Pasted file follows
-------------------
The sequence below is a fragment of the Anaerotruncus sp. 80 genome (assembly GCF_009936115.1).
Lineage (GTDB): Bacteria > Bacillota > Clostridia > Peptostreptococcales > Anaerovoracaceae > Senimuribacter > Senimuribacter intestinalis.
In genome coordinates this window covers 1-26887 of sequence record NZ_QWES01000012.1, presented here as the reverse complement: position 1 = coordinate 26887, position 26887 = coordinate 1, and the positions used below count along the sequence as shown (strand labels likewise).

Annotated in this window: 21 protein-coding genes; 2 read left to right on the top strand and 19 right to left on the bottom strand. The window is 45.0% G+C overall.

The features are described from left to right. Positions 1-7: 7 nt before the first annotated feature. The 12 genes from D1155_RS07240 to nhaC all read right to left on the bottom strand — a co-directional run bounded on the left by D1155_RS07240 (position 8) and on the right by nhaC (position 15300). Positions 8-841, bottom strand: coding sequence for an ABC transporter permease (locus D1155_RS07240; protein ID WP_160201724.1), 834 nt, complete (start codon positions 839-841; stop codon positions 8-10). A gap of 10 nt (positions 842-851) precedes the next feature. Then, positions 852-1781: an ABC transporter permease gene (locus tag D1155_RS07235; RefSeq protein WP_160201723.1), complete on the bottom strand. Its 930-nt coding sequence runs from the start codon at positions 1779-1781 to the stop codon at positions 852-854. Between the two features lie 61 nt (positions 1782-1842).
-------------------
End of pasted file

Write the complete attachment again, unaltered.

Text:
The sequence below is a fragment of the Anaerotruncus sp. 80 genome (assembly GCF_009936115.1).
Lineage (GTDB): Bacteria > Bacillota > Clostridia > Peptostreptococcales > Anaerovoracaceae > Senimuribacter > Senimuribacter intestinalis.
In genome coordinates this window covers 1-26887 of sequence record NZ_QWES01000012.1, presented here as the reverse complement: position 1 = coordinate 26887, position 26887 = coordinate 1, and the positions used below count along the sequence as shown (strand labels likewise).

Annotated in this window: 21 protein-coding genes; 2 read left to right on the top strand and 19 right to left on the bottom strand. The window is 45.0% G+C overall.

The features are described from left to right. Positions 1-7: 7 nt before the first annotated feature. The 12 genes from D1155_RS07240 to nhaC all read right to left on the bottom strand — a co-directional run bounded on the left by D1155_RS07240 (position 8) and on the right by nhaC (position 15300). Positions 8-841, bottom strand: coding sequence for an ABC transporter permease (locus D1155_RS07240; protein ID WP_160201724.1), 834 nt, complete (start codon positions 839-841; stop codon positions 8-10). A gap of 10 nt (positions 842-851) precedes the next feature. Then, positions 852-1781: an ABC transporter permease gene (locus tag D1155_RS07235; RefSeq protein WP_160201723.1), complete on the bottom strand. Its 930-nt coding sequence runs from the start codon at positions 1779-1781 to the stop codon at positions 852-854. Between the two features lie 61 nt (positions 1782-1842).